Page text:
The world’s largest crude oil exporter and de facto leader of the expanded version of the Organization of Petroleum Exporting Countries (OPEC+) moves token. Saudi Arabia has announced this Sunday that it will withdraw one million barrels per day from the market – 1% of global production and close to 10% of its pumping – to try to stabilize the price of this raw material, still dominant in the world energy matrix. and essential to their own financial health. It is the biggest Saudi cut in two years.
The move will increase the share of the United Arab Emirates, which opposed a widespread production cut and has less room for manoeuvre, aims to push the price of crude oil back above $80 per barrel, the threshold that — According to the International Monetary Fund (IMF)— the Desert Kingdom needs to stabilize its budget and finance its megalomaniac investments. At the close of Friday, crude brent (the benchmark in Europe) was trading at 76 dollars, far from the 100 of a year ago.
“We will reduce [nuestra producción] in one million barrels per day from July”, said the Saudi Minister of Energy, Abdelaziz bin Salmán, after the meeting of the cartel, held in Vienna. The Saudi delegation has made an effort to make it clear that this is a “voluntary” cut and that it is in addition to those already announced in recent months, for a total of 3.6 million barrels and due at the end of the year. “We wanted to put the icing on the cake, always with suspense: we don’t want our movements to be predictable,” added Bin Salmán. “We have to stabilize the market.”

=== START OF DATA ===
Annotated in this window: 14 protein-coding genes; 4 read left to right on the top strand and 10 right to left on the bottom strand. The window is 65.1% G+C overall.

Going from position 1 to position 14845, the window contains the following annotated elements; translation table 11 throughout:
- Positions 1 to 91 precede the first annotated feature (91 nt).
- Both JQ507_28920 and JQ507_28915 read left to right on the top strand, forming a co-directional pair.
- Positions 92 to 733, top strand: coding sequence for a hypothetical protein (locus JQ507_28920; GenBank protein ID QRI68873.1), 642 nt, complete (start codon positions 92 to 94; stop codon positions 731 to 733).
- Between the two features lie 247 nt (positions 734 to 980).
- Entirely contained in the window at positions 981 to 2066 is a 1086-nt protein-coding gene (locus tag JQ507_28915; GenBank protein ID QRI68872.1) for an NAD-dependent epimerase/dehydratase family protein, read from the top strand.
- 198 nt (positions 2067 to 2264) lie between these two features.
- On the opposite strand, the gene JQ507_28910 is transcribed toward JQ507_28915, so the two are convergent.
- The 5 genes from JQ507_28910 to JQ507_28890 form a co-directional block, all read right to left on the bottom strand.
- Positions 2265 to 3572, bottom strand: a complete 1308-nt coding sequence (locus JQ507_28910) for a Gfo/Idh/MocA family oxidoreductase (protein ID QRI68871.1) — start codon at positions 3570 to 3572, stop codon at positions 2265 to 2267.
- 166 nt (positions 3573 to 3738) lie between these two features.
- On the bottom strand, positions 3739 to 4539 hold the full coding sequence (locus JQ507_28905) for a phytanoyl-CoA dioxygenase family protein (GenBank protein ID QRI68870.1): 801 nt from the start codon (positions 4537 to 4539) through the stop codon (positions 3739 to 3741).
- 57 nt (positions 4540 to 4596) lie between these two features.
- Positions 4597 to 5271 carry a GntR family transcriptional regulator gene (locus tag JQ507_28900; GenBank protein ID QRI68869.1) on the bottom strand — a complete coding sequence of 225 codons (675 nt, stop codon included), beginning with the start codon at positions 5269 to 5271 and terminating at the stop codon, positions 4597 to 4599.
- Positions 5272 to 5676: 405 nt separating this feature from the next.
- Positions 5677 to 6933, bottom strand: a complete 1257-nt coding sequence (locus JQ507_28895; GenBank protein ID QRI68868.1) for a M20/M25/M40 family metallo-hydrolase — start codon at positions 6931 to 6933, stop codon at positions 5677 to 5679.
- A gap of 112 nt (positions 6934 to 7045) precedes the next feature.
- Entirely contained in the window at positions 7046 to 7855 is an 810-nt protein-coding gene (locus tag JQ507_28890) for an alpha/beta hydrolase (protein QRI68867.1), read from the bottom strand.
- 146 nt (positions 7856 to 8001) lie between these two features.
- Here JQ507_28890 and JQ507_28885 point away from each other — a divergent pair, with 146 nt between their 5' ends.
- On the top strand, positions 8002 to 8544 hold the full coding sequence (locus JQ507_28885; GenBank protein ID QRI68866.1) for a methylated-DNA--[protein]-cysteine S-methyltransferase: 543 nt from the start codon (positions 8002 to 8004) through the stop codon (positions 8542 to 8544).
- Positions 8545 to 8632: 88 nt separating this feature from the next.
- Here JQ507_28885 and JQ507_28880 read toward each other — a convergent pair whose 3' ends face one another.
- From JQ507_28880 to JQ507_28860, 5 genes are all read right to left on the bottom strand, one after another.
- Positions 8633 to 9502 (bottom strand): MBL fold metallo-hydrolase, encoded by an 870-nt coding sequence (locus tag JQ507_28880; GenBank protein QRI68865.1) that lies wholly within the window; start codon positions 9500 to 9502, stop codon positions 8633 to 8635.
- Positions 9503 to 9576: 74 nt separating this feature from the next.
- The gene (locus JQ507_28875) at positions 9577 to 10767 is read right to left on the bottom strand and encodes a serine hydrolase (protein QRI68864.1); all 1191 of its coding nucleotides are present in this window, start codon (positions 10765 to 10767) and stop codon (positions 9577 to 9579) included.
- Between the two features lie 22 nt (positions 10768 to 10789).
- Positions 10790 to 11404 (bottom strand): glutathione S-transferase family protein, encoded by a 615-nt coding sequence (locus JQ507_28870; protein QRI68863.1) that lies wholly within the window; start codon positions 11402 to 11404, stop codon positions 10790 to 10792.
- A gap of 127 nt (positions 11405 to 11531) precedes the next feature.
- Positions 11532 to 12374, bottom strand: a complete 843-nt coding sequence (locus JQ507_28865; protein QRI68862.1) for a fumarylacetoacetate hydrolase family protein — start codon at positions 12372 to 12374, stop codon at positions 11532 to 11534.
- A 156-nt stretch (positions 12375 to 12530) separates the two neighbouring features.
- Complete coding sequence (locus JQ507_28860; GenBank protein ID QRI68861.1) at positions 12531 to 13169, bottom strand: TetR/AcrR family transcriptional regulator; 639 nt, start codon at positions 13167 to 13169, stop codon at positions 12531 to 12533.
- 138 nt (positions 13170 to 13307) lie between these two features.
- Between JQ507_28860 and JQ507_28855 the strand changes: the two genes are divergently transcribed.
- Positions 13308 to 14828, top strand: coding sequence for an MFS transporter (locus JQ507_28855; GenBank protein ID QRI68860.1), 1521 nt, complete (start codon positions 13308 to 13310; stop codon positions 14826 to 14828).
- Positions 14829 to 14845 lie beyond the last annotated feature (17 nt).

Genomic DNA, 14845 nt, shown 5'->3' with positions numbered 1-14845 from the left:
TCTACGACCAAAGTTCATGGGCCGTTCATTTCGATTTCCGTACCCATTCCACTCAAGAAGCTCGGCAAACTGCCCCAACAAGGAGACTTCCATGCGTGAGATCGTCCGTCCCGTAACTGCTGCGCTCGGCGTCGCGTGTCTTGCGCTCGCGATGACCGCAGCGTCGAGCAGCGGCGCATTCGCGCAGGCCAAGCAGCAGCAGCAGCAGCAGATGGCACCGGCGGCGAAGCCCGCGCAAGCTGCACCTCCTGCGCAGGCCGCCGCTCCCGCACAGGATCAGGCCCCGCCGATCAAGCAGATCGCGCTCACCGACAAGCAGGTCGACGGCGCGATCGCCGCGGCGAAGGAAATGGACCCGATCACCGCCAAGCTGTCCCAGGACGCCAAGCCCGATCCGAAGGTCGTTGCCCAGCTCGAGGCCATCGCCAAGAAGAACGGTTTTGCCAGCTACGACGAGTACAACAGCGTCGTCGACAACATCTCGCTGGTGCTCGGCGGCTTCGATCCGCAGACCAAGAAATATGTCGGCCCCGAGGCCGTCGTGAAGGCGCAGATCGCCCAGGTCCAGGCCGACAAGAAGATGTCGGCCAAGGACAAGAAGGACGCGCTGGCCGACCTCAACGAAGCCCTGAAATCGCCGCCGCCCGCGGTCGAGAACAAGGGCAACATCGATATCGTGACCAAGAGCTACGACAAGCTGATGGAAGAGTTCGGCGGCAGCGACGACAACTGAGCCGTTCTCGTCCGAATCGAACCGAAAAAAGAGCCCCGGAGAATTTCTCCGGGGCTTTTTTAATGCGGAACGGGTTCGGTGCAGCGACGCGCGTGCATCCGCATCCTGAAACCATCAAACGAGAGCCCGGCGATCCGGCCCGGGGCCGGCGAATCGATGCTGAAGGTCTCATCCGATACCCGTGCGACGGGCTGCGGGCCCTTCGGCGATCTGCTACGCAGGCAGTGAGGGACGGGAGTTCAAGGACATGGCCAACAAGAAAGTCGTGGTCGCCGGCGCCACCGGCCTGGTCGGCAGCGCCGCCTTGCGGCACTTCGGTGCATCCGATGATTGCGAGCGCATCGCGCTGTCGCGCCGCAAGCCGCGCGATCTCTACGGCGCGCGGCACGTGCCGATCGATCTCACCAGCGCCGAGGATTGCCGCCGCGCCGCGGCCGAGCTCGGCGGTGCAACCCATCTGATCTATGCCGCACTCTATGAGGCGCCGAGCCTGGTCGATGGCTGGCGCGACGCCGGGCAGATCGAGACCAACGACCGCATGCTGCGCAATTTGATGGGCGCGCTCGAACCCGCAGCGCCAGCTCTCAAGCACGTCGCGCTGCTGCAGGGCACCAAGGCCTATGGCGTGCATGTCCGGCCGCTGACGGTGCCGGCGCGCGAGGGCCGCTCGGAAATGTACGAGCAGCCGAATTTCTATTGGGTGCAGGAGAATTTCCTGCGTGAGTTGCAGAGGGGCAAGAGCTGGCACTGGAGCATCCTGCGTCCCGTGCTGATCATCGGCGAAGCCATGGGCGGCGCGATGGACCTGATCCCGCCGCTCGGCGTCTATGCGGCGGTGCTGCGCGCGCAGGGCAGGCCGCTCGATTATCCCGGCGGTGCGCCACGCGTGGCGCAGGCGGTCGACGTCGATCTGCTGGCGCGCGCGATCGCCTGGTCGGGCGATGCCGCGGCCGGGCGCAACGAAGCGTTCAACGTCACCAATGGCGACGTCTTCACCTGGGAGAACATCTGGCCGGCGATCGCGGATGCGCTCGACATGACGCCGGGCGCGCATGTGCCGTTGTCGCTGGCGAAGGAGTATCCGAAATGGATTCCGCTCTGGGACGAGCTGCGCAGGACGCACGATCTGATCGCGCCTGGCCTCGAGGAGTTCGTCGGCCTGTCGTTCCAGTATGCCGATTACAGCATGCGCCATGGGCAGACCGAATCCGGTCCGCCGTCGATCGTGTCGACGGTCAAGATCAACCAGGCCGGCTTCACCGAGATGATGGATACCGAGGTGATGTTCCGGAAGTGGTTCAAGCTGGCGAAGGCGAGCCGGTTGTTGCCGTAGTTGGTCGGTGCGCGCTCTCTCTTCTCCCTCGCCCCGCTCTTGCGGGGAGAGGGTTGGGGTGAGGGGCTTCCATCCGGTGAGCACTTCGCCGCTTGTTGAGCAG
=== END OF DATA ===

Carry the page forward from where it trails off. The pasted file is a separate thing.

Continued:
Riyadh has been the only one of the 23 OPEC+ countries (13 from the original OPEC, Russia and nine other additional partners) that has shown itself willing to turn off the oil tap this Sunday, a path that it will take for the third time in less than 12 months. The rest of its partners, with much less room for action —both in terms of production cost and total income— have limited themselves to extending the current pumping cuts until the end of 2024 to try to cope with a world demand that does not rise to the expected pace.
Russia, the second largest crude oil exporter on the planet, will not deepen the cuts but it does promise to extend the previously agreed limits. “We will extend our voluntary cuts of 500,000 barrels until the end of 2024 as a precautionary measure in coordination with the OPEC+ countries,” announced the Deputy Prime Minister of the Eurasian country and former Minister of Energy, Alexander Novak. Moscow, like Riyadh, needs the price of oil to rise to finance its very expensive military campaign in Ukraine.
Despite the fact that OPEC+’s influence over the oil market as a whole has fallen in recent times, these countries continue to account for approximately 40% of the crude that is placed on the market worldwide every day. The next meeting of the expanded cartel is set for the end of November. In the oil world it is taken for granted that if the market does not respond to this new cut, the partners will call an emergency meeting to try to reverse the tables.
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